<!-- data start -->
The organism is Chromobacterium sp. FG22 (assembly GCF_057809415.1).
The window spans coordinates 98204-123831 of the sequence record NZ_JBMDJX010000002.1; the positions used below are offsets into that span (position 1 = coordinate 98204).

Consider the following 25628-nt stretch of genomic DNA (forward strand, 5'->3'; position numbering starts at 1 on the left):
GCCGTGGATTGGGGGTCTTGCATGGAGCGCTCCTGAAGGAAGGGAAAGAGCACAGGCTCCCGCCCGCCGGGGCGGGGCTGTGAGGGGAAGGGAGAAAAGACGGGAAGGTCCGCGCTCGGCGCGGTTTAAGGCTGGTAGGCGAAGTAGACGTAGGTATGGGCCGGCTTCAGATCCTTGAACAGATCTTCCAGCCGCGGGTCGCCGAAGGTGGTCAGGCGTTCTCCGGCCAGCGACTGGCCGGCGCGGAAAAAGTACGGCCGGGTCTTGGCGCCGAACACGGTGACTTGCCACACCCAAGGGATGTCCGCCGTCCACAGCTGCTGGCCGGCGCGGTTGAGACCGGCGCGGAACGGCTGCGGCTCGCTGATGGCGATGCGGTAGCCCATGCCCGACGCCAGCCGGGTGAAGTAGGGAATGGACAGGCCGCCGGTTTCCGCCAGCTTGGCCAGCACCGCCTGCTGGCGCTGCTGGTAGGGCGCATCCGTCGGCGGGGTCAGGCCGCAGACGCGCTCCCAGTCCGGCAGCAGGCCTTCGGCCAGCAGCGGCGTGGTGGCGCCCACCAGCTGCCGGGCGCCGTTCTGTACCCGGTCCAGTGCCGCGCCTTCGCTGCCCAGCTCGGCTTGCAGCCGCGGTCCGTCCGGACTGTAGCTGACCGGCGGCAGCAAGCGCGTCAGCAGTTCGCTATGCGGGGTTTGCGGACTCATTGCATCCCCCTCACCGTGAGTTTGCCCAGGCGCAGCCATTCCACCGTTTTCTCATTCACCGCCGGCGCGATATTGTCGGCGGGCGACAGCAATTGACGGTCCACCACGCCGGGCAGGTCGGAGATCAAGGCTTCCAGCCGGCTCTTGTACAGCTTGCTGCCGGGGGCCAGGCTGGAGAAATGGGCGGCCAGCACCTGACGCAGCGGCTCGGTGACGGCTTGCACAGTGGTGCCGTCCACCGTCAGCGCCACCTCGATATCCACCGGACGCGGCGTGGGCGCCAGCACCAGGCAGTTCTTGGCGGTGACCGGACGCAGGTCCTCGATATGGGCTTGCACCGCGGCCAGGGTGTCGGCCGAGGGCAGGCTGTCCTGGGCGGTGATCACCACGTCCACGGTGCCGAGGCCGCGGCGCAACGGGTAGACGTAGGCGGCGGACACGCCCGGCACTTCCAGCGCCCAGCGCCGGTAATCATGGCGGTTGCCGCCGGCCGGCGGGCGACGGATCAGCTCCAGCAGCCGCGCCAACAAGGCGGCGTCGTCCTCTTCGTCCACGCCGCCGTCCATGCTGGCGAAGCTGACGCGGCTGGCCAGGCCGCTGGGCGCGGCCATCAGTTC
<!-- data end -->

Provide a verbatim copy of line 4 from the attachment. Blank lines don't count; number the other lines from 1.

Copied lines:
GCCGTGGATTGGGGGTCTTGCATGGAGCGCTCCTGAAGGAAGGGAAAGAGCACAGGCTCCCGCCCGCCGGGGCGGGGCTGTGAGGGGAAGGGAGAAAAGACGGGAAGGTCCGCGCTCGGCGCGGTTTAAGGCTGGTAGGCGAAGTAGACGTAGGTATGGGCCGGCTTCAGATCCTTGAACAGATCTTCCAGCCGCGGGTCGCCGAAGGTGGTCAGGCGTTCTCCGGCCAGCGACTGGCCGGCGCGGAAAAAGTACGGCCGGGTCTTGGCGCCGAACACGGTGACTTGCCACACCCAAGGGATGTCCGCCGTCCACAGCTGCTGGCCGGCGCGGTTGAGACCGGCGCGGAACGGCTGCGGCTCGCTGATGGCGATGCGGTAGCCCATGCCCGACGCCAGCCGGGTGAAGTAGGGAATGGACAGGCCGCCGGTTTCCGCCAGCTTGGCCAGCACCGCCTGCTGGCGCTGCTGGTAGGGCGCATCCGTCGGCGGGGTCAGGCCGCAGACGCGCTCCCAGTCCGGCAGCAGGCCTTCGGCCAGCAGCGGCGTGGTGGCGCCCACCAGCTGCCGGGCGCCGTTCTGTACCCGGTCCAGTGCCGCGCCTTCGCTGCCCAGCTCGGCTTGCAGCCGCGGTCCGTCCGGACTGTAGCTGACCGGCGGCAGCAAGCGCGTCAGCAGTTCGCTATGCGGGGTTTGCGGACTCATTGCATCCCCCTCACCGTGAGTTTGCCCAGGCGCAGCCATTCCACCGTTTTCTCATTCACCGCCGGCGCGATATTGTCGGCGGGCGACAGCAATTGACGGTCCACCACGCCGGGCAGGTCGGAGATCAAGGCTTCCAGCCGGCTCTTGTACAGCTTGCTGCCGGGGGCCAGGCTGGAGAAATGGGCGGCCAGCACCTGACGCAGCGGCTCGGTGACGGCTTGCACAGTGGTGCCGTCCACCGTCAGCGCCACCTCGATATCCACCGGACGCGGCGTGGGCGCCAGCACCAGGCAGTTCTTGGCGGTGACCGGACGCAGGTCCTCGATATGGGCTTGCACCGCGGCCAGGGTGTCGGCCGAGGGCAGGCTGTCCTGGGCGGTGATCACCACGTCCACGGTGCCGAGGCCGCGGCGCAACGGGTAGACGTAGGCGGCGGACACGCCCGGCACTTCCAGCGCCCAGCGCCGGTAATCATGGCGGTTGCCGCCGGCCGGCGGGCGACGGATCAGCTCCAGCAGCCGCGCCAACAAGGCGGCGTCGTCCTCTTCGTCCACGCCGCCGTCCATGCTGGCGAAGCTGACGCGGCTGGCCAGGCCGCTGGGCGCGGCCATCAGTTC